The Federal Circuit issued its opinion in Romag Fasteners, Inc. v. Fossil, Inc. holding that, under Second Circuit law, a trademark owner can only recover profits of an infringer for willful infringement and that the equitable defense of laches applies to patent infringement actions.
Romag Fasteners, Inc. (“Romag”) owns U.S. Patent 5,722,126, a patent for magnetic snap fasteners. Romag sells these fasteners under its registered trademark “ROMAG” but a licensed manufacturer, Wing Yip Metal Manufactory Accessories Ltd. (“Wing Yip”), manufactures them in China. Fossil, Inc. (“Fossil”), a fashion accessory brand and distributor, purchased Romag’s fasteners for use in its products. Pursuant to an agreement between Fossil and Romag, Fossil directed one of its authorized independent manufacturers, Superior Leather Limited (“Superior”), to purchase ROMAG fasteners from Wing Yip and incorporate them into Fossil handbags. From 2008 to 2010, without informing Fossil, Superior purchased counterfeit “ROMAG” fasteners from an unlicensed manufacturer and incorporated them into Fossil handbags. In 2010, Romag became aware that retailers were selling the Fossil handbags with counterfeit fasteners. Just days before the “Black Friday” shopping holiday in November 2010, Romag commenced an action against Fossil in federal district court asserting, inter alia, patent infringement and trademark infringement. A jury found Fossil liable for patent infringement and trademark infringement. The jury awarded Romag a reasonable royalty of only about $50,000 for the patent infringement, but for the trademark infringement, despite finding that Fossil’s infringement was not willful, made an advisory award of almost $6.8 million of Fossil’s profits.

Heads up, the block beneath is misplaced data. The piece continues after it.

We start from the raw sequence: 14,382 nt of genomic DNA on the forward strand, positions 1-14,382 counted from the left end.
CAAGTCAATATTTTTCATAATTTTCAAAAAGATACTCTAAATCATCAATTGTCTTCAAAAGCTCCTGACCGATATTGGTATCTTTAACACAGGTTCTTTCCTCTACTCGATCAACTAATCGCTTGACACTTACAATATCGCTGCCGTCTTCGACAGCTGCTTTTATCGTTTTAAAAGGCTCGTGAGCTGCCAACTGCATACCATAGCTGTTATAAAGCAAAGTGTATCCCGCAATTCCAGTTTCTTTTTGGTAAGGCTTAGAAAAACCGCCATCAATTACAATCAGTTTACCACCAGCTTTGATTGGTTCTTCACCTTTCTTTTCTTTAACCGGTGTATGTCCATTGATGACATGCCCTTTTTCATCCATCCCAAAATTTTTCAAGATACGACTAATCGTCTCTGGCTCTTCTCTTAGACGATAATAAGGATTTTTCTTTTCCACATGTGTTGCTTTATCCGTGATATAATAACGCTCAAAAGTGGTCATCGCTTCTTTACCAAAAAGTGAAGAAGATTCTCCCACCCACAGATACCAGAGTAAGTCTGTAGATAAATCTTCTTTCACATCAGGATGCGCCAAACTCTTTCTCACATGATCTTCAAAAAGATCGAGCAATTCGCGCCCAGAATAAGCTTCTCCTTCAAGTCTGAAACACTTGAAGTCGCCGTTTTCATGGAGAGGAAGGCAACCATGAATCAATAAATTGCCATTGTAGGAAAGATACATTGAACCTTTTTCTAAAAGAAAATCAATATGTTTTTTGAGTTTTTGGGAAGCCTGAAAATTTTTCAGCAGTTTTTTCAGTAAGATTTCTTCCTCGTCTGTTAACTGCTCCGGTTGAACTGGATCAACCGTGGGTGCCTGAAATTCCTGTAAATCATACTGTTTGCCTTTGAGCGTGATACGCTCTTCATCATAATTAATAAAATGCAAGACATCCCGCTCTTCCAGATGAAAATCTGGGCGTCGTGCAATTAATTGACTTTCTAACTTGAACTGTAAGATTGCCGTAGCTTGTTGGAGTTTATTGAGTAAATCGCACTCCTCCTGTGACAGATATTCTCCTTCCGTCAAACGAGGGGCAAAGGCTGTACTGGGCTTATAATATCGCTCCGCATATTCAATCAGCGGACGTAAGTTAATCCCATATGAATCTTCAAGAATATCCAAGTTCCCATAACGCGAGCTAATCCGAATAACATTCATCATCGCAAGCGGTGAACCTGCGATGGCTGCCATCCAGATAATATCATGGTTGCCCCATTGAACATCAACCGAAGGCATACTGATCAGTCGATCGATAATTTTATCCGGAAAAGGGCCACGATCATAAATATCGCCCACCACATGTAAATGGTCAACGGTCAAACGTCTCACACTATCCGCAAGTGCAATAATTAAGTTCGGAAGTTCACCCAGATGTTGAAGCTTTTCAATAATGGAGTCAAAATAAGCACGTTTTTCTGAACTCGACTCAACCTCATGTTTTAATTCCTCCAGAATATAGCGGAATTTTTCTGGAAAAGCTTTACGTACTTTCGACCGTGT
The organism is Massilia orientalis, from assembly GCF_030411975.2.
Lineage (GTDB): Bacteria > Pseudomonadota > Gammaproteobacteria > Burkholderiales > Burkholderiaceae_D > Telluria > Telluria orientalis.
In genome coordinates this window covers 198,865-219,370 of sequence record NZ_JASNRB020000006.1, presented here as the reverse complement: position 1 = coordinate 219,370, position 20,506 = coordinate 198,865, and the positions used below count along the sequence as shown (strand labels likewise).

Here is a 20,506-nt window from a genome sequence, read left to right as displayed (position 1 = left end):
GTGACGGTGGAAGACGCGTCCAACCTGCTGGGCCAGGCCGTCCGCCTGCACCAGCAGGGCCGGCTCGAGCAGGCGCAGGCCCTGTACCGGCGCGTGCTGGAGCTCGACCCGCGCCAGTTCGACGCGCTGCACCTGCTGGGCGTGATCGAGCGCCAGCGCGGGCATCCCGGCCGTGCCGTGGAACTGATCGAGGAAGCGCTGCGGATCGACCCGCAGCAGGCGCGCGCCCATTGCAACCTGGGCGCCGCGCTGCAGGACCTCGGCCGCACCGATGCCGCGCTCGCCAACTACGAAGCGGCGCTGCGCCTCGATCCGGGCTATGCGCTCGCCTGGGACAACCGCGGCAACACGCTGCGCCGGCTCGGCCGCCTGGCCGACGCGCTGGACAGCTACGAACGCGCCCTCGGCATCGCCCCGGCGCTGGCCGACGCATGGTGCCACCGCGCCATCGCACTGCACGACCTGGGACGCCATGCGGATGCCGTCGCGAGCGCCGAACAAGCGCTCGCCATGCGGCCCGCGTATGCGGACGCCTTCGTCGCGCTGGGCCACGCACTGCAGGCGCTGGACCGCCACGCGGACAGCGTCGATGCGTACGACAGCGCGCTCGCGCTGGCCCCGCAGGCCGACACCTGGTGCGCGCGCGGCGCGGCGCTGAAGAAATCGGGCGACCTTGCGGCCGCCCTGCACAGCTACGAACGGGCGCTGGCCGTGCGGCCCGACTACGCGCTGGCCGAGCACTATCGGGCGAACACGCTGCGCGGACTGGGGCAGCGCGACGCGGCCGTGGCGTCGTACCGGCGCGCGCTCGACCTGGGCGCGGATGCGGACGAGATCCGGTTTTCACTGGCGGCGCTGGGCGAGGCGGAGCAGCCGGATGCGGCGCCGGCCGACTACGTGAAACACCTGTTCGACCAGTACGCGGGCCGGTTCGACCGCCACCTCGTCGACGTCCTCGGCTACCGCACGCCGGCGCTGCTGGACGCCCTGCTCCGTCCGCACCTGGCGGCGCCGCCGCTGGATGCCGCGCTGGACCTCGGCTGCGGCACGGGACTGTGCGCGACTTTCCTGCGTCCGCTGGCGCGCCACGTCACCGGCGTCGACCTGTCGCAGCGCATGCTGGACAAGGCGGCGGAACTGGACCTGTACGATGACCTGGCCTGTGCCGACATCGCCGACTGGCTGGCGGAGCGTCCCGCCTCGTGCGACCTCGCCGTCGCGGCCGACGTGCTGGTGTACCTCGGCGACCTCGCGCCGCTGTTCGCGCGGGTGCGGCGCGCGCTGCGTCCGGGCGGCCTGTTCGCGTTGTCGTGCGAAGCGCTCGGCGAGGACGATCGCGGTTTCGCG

The district court found that Romag unreasonably delayed in bringing suit to take advantage of the upcoming holiday sales season. Under the doctrine of laches, the district court reduced Romag’s reasonable royalty damages for patent infringement to exclude Fossil’s sales made during the period of unreasonable delay. Further, because the jury found that Fossil’s trademark infringement was not willful, the district court held that Romag was not entitled as a matter of law to any award of Fossil’s profits for trademark infringement. Romag appealed on both issues and, because of the patent issue, the Federal Circuit had jurisdiction.
Romag further argued that the district court erred in finding that profits are only available as damages for trademark infringement when the infringement is willful. The Lanham Act allows a trademark owner to recover damages, including an infringer’s profits, “subject to the principles of equity.” The Federal Circuit noted that the Third, Fourth, Fifth, and Sixth Circuits have found that the 1999 amendment to Section 35(a), by virtue of requiring willfulness in order to recover monetary damages for a dilution claim, no longer require such a showing in an infringement case. While acknowledging the circuit split on the issue, the Federal Circuit concluded that “the 1999 amendment to the Lanham Act left the law where it existed before 1999 – namely, it left a conflict among the courts of appeals as to whether willfulness was required for recovery of profits.
Keywords: Trademark, Trademark infringement, The Lanham Act, patent infringement.